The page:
Confused by unsafe flags being disallowed in dependencies

Weak linking seems like a good point, we should consider adding settings for that. What is the use case for enabling library evolution? Swift packages are currently always build from source, so there should be no need to enable library evolution for them.

What is the use case for enabling library evolution?

You may be using swiftpm as a way to build a dynamic library that will be distributed in binary form, or statically linking your package module into a larger binary framework. These aren't convenient to do today, but they are possible if you can pass the library evolution flags when building. I think having a target setting to turn on library evolution would be genuinely useful, even if it's a bit niche for a package currently.

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Since most frameworks are auto-linked simply by importing them and you specify the minimum deployment version to the compiler, it would be nice if the auto-link information that gets emitted could decide whether the framework should be weakly linked or not based on whether the OS that the framework was first introduced in was later than the minimum deployment target. Then users wouldn't have to audit the use of -weak_framework flags. But, I don't believe the information about "when this framework first appeared" is recorded anywhere that the compiler could access it, so I don't think it's possible to do that today without manually providing that mapping?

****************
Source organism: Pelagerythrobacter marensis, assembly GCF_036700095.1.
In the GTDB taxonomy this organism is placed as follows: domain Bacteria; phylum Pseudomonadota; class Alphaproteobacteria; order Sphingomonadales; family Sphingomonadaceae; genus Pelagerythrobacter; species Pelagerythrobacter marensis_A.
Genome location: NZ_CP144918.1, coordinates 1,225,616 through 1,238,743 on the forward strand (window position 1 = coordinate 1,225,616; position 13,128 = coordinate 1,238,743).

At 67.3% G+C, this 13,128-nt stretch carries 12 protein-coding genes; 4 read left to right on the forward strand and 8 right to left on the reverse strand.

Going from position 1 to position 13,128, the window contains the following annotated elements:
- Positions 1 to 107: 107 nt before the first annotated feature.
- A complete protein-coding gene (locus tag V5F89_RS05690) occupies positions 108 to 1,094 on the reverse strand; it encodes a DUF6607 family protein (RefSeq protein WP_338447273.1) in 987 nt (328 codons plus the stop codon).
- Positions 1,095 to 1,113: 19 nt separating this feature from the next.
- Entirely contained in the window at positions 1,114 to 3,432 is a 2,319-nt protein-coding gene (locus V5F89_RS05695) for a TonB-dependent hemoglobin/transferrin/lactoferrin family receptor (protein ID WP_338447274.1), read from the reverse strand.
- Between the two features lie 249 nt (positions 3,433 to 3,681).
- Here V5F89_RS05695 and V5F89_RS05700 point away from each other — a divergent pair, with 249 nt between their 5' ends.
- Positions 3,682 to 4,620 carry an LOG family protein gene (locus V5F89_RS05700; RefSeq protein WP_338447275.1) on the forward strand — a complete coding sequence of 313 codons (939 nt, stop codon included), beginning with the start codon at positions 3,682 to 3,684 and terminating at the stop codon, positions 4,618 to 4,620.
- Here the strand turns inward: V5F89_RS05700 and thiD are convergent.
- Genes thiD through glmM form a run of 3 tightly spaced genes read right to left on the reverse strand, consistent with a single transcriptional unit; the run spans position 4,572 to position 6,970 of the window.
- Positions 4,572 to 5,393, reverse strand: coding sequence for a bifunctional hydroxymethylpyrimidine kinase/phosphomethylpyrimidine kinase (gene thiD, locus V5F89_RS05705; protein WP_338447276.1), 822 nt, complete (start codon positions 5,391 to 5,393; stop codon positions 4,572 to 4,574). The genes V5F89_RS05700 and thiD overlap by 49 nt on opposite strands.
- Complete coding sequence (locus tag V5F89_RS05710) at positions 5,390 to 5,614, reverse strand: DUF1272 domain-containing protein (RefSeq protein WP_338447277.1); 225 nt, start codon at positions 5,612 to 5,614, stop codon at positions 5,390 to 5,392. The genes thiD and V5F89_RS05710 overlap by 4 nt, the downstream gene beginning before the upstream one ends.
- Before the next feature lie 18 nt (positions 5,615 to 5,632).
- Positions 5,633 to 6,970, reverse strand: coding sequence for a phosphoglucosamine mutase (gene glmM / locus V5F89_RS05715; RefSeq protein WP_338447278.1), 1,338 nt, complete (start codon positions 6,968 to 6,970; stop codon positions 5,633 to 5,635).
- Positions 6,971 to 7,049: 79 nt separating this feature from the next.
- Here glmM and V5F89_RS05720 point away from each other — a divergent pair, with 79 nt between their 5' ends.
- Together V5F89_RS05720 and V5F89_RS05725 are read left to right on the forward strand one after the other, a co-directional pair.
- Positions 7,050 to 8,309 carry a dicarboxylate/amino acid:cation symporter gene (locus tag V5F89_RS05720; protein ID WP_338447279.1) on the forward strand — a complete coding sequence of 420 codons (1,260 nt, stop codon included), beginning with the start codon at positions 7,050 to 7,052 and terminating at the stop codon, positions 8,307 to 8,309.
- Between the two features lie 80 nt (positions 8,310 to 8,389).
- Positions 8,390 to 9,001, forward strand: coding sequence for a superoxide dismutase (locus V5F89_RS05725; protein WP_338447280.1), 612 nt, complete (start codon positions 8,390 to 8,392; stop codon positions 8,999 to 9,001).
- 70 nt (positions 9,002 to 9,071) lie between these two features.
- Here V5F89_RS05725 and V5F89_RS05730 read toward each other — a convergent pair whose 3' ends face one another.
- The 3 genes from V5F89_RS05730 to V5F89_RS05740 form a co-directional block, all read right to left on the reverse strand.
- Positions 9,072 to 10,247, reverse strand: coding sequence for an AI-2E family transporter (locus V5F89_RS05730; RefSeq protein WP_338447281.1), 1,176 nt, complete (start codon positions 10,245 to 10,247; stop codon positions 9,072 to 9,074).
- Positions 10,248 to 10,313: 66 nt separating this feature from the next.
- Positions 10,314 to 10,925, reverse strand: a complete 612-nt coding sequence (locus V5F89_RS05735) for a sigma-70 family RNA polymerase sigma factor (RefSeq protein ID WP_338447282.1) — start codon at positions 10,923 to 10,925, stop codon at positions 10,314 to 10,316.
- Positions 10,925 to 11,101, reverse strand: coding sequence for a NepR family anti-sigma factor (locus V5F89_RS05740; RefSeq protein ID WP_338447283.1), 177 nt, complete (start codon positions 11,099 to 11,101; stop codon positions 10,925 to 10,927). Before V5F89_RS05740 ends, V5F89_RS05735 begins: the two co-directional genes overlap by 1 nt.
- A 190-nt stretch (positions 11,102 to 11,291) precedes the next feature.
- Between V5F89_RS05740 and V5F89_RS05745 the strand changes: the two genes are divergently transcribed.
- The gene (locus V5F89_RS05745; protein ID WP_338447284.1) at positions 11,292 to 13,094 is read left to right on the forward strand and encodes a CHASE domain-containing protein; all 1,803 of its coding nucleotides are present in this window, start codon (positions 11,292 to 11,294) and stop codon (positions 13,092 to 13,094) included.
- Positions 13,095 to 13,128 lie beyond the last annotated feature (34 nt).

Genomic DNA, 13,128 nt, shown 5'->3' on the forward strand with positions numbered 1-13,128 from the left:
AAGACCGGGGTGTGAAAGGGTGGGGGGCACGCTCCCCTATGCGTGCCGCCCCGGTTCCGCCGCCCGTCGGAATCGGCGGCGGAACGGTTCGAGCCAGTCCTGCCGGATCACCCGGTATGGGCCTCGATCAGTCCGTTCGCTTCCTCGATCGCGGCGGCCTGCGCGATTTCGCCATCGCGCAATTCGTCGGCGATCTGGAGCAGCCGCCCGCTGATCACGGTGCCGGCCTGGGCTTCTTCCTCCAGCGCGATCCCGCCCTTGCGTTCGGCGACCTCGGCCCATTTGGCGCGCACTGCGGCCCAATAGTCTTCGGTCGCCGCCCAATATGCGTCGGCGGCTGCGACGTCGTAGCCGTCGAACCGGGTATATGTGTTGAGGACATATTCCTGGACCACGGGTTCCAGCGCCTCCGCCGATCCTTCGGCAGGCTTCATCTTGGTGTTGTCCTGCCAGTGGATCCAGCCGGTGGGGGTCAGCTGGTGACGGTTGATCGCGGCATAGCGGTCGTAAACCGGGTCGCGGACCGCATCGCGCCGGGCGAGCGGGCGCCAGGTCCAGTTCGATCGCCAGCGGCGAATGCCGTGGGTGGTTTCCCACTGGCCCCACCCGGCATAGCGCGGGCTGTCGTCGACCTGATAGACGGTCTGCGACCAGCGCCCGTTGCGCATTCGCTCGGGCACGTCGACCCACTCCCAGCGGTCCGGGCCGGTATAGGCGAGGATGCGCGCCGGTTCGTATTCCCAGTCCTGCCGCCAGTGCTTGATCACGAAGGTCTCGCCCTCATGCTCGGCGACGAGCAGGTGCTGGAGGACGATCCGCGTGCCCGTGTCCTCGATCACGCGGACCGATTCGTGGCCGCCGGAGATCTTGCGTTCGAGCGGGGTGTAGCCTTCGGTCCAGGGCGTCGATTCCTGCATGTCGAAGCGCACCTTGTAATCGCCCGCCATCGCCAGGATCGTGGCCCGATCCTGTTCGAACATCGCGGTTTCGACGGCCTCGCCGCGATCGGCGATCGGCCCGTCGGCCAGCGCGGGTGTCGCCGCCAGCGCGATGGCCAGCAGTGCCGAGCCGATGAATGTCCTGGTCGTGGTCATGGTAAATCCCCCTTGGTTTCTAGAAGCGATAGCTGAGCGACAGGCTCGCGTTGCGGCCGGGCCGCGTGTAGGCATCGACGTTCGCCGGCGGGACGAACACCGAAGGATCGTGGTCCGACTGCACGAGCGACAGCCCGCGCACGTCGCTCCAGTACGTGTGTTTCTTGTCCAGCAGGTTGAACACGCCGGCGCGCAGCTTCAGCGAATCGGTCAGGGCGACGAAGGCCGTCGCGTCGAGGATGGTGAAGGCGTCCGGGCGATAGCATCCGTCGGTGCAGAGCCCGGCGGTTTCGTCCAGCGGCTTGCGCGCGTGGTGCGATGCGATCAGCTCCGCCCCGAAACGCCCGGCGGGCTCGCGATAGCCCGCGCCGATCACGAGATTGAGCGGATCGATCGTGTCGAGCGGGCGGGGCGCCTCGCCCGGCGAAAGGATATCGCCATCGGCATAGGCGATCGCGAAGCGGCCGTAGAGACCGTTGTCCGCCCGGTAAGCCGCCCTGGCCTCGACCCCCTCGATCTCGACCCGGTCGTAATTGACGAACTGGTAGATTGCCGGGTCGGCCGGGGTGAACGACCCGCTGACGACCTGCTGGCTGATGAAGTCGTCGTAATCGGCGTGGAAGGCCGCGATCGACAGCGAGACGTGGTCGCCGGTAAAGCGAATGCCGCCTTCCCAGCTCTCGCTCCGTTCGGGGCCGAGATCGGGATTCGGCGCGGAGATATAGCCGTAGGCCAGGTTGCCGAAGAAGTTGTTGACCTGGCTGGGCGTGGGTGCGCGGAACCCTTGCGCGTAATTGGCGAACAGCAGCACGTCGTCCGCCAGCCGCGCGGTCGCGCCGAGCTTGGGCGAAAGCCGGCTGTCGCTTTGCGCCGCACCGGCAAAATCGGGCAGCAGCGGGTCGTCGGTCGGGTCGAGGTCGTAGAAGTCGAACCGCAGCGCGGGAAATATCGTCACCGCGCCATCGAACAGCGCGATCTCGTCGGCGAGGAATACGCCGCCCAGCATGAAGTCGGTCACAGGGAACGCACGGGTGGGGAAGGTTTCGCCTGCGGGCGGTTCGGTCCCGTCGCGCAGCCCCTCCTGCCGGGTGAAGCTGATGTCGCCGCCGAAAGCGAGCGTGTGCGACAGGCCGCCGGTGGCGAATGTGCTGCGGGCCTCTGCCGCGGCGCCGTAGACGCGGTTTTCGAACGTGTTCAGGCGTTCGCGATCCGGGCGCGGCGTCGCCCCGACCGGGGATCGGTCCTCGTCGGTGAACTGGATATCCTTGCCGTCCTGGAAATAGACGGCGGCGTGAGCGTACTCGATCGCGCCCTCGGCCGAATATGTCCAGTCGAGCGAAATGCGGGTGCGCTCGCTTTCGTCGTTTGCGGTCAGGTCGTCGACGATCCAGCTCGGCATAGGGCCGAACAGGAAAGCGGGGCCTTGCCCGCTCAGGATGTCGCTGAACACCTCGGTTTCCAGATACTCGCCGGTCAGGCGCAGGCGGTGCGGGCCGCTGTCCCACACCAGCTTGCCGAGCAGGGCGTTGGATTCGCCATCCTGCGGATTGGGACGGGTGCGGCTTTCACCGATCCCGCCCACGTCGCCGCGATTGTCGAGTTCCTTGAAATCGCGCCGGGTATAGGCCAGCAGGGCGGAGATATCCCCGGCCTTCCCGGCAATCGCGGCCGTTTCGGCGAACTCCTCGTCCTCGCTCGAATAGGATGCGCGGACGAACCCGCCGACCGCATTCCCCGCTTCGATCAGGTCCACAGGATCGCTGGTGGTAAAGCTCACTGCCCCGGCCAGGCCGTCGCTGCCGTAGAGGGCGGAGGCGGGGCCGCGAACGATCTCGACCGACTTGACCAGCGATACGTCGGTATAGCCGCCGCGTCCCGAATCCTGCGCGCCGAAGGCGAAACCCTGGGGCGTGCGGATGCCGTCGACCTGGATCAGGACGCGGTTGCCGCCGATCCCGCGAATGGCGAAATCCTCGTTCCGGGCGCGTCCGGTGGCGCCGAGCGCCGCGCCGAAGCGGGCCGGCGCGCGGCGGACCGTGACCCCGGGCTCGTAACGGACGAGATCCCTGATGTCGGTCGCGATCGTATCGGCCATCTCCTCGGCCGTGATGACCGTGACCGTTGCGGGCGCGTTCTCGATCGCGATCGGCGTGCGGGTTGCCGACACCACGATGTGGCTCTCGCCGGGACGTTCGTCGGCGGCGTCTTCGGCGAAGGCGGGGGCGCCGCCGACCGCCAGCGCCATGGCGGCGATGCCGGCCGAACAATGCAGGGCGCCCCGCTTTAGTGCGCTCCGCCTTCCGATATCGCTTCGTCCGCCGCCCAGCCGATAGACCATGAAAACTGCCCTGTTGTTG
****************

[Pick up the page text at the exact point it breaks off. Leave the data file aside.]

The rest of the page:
The min deployment target version has Side effect, not only effect the weak linking, but also effect the Swift Standard library (For example, when you target iOS 11, you will have to copy libSwift.dylib into binary, your linker flags will use that instead of /usr/lib/libSwift.dylib). So it's not always a best solution to automatically resolve whice frameworks should be weak-linking, which are not.

And you're right, there are no "when this framework first appeared" information in compiler. It's in the Apple's release page about Public framework (note a framework can become runtime available in old firmware, until mark it public). So it's a solution in theroy, but not practice.

The simplest solution for this, it's that SwiftPM add a new function like

public static func linkedLibrary(_ library: String, _ condition: PackageDescription.BuildSettingCondition? = nil, type: LinkerSetting.LinkType = .weak ) -> PackageDescription.LinkerSetting

// or?
public static func weakLinkedLibrary(_ library: String, _ condition: PackageDescription.BuildSettingCondition? = nil) -> PackageDescription.LinkerSetting